Safety fears driving holiday uncertainty in 2016

02/03/2016 By Jon Young

Britons will take fewer holidays and are considering fewer destinations in 2016 according to our Holiday Trends 2016 survey.

An unstable world appears to be driving this decline, two in five of our respondents saying that safety will be a strong consideration in their 2016 holiday planning.  Tellingly, of the selected cities we measured, Paris is considered less safe than all but Istanbul (chart below).

Industry data lends weight to our assumptions.  Traffic from Dover to Calais (Britain’s busiest sea route) was down by 9% in 2015.  In February the leading tour operator Mark Warner pulled out of Turkey.  ABTA reports that January overseas bookings were highest in traditional ‘safe-spots’ such as Spain and Portugal.

Safest Cities - Holiday Trends

Communicating safety is set to be the key challenge for holiday-providers in 2016.

Drawing on our research and experience, we have identified five ways holiday companies can convey safety in their communications:

1) Strength in numbers: In his paper ‘Fear and Loving in Las Vegas’ Vladas Griskevicius demonstrated that when we are fearful, we tend to be influenced by marketing that conveys ‘social proof’ i.e. that other people are doing it.  It reassures us and reduces the risk factor. In the current climate, destinations can communicate ‘social proof’ in their imagery or by citing high bookings.

2) Lead with safety (if you have to): If you are less well-known, or you are associated with lack of safety, you may want to follow the example of the Czech Republic by leading with safety. This should probably be avoided if safety is unlikely to be an issue.  You may be priming people to think about safety when they otherwise wouldn’t have!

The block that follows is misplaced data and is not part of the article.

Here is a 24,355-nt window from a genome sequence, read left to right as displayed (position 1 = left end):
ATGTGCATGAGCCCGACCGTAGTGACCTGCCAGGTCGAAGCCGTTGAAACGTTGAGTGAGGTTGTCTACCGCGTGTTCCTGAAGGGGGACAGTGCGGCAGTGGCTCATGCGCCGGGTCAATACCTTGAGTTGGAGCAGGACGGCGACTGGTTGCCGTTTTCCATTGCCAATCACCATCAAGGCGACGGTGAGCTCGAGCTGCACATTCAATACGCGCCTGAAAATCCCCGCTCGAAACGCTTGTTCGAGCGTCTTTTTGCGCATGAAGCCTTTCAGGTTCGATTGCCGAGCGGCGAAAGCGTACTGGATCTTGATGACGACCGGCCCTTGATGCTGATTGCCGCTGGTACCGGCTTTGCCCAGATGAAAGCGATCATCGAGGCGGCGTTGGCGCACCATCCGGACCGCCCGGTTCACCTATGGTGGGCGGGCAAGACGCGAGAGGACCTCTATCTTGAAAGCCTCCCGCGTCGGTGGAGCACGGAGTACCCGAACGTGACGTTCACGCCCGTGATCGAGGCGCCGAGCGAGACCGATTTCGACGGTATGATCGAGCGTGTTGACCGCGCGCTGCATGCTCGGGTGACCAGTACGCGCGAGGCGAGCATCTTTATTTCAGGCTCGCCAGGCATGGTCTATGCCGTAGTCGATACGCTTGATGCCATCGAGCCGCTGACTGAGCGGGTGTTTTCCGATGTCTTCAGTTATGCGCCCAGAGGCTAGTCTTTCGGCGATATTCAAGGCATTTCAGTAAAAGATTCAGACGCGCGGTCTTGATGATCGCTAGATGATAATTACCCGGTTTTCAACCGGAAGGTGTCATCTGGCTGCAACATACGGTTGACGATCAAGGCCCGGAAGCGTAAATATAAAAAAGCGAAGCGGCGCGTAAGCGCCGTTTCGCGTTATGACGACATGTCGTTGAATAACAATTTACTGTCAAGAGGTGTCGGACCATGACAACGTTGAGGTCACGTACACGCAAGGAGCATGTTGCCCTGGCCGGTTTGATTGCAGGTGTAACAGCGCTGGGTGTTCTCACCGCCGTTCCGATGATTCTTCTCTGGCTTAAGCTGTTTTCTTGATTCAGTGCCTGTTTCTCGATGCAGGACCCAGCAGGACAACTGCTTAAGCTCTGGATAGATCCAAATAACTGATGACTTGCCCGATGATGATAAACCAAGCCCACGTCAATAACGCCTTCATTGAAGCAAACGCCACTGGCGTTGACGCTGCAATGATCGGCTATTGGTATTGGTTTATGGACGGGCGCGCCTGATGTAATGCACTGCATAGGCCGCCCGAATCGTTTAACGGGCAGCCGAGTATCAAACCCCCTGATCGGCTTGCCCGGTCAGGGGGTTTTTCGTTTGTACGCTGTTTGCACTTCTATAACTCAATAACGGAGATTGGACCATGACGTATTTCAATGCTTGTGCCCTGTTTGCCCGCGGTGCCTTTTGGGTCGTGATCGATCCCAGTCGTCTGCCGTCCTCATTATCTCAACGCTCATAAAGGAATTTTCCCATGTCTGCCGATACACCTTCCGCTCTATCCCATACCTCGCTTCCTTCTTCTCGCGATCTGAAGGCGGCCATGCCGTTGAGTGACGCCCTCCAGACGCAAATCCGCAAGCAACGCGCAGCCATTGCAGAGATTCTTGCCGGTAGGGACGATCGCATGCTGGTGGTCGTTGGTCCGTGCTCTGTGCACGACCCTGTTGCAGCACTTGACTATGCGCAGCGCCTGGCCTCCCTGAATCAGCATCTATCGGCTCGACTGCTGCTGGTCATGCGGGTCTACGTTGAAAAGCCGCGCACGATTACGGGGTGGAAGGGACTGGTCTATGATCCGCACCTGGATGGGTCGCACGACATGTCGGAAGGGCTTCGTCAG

3) Be positive and familiar: Destinations should communicate the positive welcome and atmosphere they provide.  Behavioural research demonstrates that we respond more positively to things we have seen before (a key way branding works), so familiarity is also important.  This can include familiar imagery, brands and faces.

4) Make it easy. Our work in behavioural economics shows that when feeling fearful we will default to easy, trusted options. Complicated choices will create uncertainty and add to underlying feelings of fear.  Holiday providers should make the decision as simple as possible.  Hand-holding ‘from landing to leaving’ and information aids such as itineraries can aid the decision.   Travel agents, tour operators and tourist boards have a clear role to play here.

5) Use trusted sources. In Holiday Trends 2016 four of the top five influences on holiday choice are friends and family or travel agents.  At times of uncertainty the most influential sources are those we trust.   Credible travel agents and tour operators can get involved here.   Destinations should also encourage visitors to share and recommend their experiences on social media.

So that’s our five recommendations.  We hope they will help providers in a very challenging year ahead.  There’s a lot more data in upcoming in Holiday Trends 2018.

Other Holiday Trends blogs/video: